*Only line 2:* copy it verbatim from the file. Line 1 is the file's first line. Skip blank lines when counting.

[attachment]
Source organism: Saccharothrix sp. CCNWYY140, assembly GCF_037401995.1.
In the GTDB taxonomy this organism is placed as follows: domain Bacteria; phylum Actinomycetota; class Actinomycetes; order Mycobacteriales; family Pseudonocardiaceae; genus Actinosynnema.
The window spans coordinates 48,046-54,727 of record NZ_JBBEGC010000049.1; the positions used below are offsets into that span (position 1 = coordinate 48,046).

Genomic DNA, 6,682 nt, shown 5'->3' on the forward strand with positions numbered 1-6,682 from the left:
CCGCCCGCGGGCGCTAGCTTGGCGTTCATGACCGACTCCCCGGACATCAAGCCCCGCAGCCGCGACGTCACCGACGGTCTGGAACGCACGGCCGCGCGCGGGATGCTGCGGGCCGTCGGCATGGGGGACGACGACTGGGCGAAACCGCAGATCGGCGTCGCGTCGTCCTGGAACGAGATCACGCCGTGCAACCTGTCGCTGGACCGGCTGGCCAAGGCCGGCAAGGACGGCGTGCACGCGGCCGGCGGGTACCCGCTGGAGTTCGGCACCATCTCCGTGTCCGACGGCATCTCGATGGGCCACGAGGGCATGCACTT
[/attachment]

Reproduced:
In the GTDB taxonomy this organism is placed as follows: domain Bacteria; phylum Actinomycetota; class Actinomycetes; order Mycobacteriales; family Pseudonocardiaceae; genus Actinosynnema.